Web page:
Parry Mitchell on the long and winding parliamentary campaign to regulate payday lending firms
There are many cynics around who claim that Parliament can’t change anything. But with a clear sense of purpose, a campaign that really matters, a refusal to take no for an answer and a wonderful team behind you, mountains can be moved.
It’s odd how these things happen. I had never given much thought to payday lending and I had barely heard of Wonga. Sure I knew about loan-sharks and I was fully aware that the illegal ones were pretty horrible. But the high street money merchants and the online payday lenders had passed me by.
My knowledge of Wonga came about socially. I know quite a few of the directors and shareholders of the company and I was curious to look more carefully at their activities. I couldn’t believe what I saw –that this company could be lending money on short term loans at interest rates which at an annualised level exceeded 6,000%. So I decided to adopt this issue as a campaign in Parliament.
I was in a unique position. My business background had been in the leasing of high technology equipment, as a result of which I understood two industries inside out. The first was finance and compound interest, the second IT – they both flow in my veins. It put me in pole position to refute everything the payday lenders (especially the online ones) threw at us, and believe me they scraped many barrels.
The campaign was brilliant. In the Commons we were lucky to have the irrepressible Stella Creasy and also Paul Blomfield championing this issue. Stella became the media face and how well she did it, not letting the payday lenders get away with anything.
I was also blessed with the support of our fabulous team of Labour advisors in the Lords who helped me every step of the way. They pulled me back when I was about to go too far and encouraged me when I was getting disillusioned. Their sense of tactic and political opportunity were key to the timing of the campaign itself.
Securing the support of the Archbishop of Canterbury was important. To be honest he didn’t need too much persuasion – it is an issue he cares passionately about, but without his help it would have been much harder.
But most of all I have to thank the payday lenders themselves. They were inept, their trade association did them no favours and their constant lobbying of me and many others only harmed their cause. I mean, can you imagine what idiocy it was for Wonga to increase its APR interest rate from 5,000% to 6,000% while all this political activity was going on? I had accused them of greed and avarice and they then stepped straight into the trap by proving it. Sometimes you have to wonder.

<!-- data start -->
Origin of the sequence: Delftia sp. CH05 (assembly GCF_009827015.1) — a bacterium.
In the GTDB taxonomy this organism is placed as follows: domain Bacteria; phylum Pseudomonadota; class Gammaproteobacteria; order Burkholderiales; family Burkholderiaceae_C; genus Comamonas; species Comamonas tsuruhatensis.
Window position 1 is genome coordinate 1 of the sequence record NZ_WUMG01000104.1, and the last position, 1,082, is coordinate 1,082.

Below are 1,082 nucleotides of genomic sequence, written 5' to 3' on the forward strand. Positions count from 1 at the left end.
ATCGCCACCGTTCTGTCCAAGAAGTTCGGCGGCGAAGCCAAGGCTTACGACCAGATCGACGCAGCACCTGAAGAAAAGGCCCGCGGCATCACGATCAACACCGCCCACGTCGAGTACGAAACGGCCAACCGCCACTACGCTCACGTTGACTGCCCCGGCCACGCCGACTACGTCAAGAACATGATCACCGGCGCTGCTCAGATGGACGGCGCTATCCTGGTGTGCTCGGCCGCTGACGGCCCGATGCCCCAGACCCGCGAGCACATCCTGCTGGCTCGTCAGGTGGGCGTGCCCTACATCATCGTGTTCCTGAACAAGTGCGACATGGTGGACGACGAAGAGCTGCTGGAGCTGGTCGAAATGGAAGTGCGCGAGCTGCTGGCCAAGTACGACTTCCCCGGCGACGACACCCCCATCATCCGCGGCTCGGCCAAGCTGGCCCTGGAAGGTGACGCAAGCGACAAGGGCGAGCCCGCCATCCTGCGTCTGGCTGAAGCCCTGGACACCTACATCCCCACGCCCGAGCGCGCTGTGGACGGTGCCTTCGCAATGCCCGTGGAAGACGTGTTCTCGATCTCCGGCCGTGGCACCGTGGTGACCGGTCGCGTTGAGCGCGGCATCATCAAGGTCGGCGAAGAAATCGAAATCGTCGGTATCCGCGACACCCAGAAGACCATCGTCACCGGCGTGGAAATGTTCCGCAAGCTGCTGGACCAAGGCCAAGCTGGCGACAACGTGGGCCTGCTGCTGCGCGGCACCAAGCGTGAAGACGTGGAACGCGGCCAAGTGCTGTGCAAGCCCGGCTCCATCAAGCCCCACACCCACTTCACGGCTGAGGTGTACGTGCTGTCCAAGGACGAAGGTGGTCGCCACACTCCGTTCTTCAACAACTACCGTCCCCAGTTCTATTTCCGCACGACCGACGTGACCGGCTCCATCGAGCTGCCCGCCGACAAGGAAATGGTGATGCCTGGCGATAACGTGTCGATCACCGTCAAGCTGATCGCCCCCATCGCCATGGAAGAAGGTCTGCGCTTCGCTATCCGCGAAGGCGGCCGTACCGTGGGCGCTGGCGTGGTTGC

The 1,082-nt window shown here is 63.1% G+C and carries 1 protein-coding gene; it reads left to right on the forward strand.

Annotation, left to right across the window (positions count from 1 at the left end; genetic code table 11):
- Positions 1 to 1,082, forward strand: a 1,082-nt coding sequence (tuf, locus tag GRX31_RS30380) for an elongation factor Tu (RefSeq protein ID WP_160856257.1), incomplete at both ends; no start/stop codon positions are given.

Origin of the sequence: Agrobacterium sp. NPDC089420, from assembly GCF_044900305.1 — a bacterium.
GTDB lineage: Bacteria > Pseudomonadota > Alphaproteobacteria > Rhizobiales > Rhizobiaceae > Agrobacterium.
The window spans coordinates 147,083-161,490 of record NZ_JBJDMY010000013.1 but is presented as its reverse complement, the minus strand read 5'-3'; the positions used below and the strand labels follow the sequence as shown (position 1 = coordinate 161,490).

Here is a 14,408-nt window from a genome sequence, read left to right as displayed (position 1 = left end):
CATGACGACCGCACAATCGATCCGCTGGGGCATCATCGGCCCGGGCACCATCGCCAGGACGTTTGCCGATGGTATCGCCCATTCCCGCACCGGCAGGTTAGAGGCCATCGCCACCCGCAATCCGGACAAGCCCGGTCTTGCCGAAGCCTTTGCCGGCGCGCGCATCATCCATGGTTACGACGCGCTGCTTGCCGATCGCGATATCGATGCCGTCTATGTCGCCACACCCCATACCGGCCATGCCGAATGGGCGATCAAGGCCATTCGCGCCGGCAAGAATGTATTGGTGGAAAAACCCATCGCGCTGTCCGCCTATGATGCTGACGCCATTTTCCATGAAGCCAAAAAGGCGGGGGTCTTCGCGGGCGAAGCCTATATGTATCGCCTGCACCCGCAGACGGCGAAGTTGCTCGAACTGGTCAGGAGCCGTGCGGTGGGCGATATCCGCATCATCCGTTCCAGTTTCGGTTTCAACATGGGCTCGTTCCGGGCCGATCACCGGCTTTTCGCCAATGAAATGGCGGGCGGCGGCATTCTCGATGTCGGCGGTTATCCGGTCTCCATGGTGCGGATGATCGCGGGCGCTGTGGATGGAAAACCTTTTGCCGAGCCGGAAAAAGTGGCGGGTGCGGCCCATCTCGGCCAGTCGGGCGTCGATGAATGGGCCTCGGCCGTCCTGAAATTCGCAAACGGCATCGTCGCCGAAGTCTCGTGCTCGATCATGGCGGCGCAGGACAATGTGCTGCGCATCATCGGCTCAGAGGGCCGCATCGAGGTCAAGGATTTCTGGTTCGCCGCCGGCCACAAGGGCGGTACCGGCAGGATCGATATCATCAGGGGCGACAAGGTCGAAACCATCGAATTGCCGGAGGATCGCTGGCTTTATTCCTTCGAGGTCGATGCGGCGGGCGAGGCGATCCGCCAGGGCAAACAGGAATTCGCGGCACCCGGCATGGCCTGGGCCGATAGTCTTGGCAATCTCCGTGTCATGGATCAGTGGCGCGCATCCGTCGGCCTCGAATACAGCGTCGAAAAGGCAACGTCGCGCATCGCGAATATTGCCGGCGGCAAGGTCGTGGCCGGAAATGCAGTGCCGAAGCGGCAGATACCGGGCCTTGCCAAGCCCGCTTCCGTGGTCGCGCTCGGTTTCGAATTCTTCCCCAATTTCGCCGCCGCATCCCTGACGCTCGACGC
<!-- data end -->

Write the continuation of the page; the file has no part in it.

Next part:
The Financial Conduct Authority (FCA) could have done more. At the end of 2012 my amendment to the Financial Services Bill had given them wide ranging powers to cap all charges that short term lenders can apply to loans (including interest rates). But the FCA went wobbly and gave the very clear message that they were reluctant to use those powers. The Prime Minister, the Chancellor and the Business Secretary were singing the very same tune that they didn’t want interest rates to be capped and the FCA simply picked up the mood music.
George Osborne changed his mind a few weeks ago, reversing the government’s position. They introduced an amendment to the Banking Reform Bill which now makes it obligatory that the FCA must cap interest rates and all other charges. And it gets even better: they will be required to get the Treasury’s approval on any changes.
So why the change of heart from the Coalition? Why the massive U-turn? In short it was politics. Osborne knew Labour was making the running in its determination to cap interest rates and he was well aware that the government were losing the argument. What better way for them to neutralise the issue than to adopt it as their own?
But most of all there was an overpowering sense of a grave injustice that needed to be righted. There are millions of our fellow citizens who use payday loans, and many of them get trapped in a vortex of usury from which they find it impossible to escape. If we have gone some way to making their lives just a little easier then it has made all the hard work worthwhile.
Lord Parry Mitchell is a backbench Labour Peer and a former Shadow Business Minister
Published 17th December 2015